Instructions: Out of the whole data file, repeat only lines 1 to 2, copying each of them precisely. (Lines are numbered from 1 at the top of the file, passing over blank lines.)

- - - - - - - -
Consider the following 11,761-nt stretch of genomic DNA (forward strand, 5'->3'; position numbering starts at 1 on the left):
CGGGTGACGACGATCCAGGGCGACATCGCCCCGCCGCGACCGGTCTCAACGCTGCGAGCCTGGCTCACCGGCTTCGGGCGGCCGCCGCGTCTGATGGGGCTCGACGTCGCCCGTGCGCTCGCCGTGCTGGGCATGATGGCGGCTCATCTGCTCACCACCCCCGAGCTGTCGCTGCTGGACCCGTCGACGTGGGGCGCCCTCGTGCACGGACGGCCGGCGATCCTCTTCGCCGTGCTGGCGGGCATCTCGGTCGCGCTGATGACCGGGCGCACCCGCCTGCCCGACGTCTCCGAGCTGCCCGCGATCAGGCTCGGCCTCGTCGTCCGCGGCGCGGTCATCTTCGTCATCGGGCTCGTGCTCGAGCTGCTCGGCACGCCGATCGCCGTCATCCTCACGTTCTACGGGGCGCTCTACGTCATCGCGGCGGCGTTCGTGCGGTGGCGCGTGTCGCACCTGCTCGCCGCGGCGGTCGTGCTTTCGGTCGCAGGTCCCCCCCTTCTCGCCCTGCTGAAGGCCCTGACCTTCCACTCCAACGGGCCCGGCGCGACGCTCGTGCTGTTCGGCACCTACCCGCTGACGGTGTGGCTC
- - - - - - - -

Consider the following 11,761-nt stretch of genomic DNA (forward strand, 5'->3'; position numbering starts at 1 on the left):
CGGGTGACGACGATCCAGGGCGACATCGCCCCGCCGCGACCGGTCTCAACGCTGCGAGCCTGGCTCACCGGCTTCGGGCGGCCGCCGCGTCTGATGGGGCTCGACGTCGCCCGTGCGCTCGCCGTGCTGGGCATGATGGCGGCTCATCTGCTCACCACCCCCGAGCTGTCGCTGCTGGACCCGTCGACGTGGGGCGCCCTCGTGCACGGACGGCCGGCGATCCTCTTCGCCGTGCTGGCGGGCATCTCGGTCGCGCTGATGACCGGGCGCACCCGCCTGCCCGACGTCTCCGAGCTGCCCGCGATCAGGCTCGGCCTCGTCGTCCGCGGCGCGGTCATCTTCGTCATCGGGCTCGTGCTCGAGCTGCTCGGCACGCCGATCGCCGTCATCCTCACGTTCTACGGGGCGCTCTACGTCATCGCGGCGGCGTTCGTGCGGTGGCGCGTGTCGCACCTGCTCGCCGCGGCGGTCGTGCTTTCGGTCGCAGGTCCCCCCCTTCTCGCCCTGCTGAAGGCCCTGACCTTCCACTCCAACGGGCCCGGCGCGACGCTCGTGCTGTTCGGCACCTACCCGCTGACGGTGTGGCTC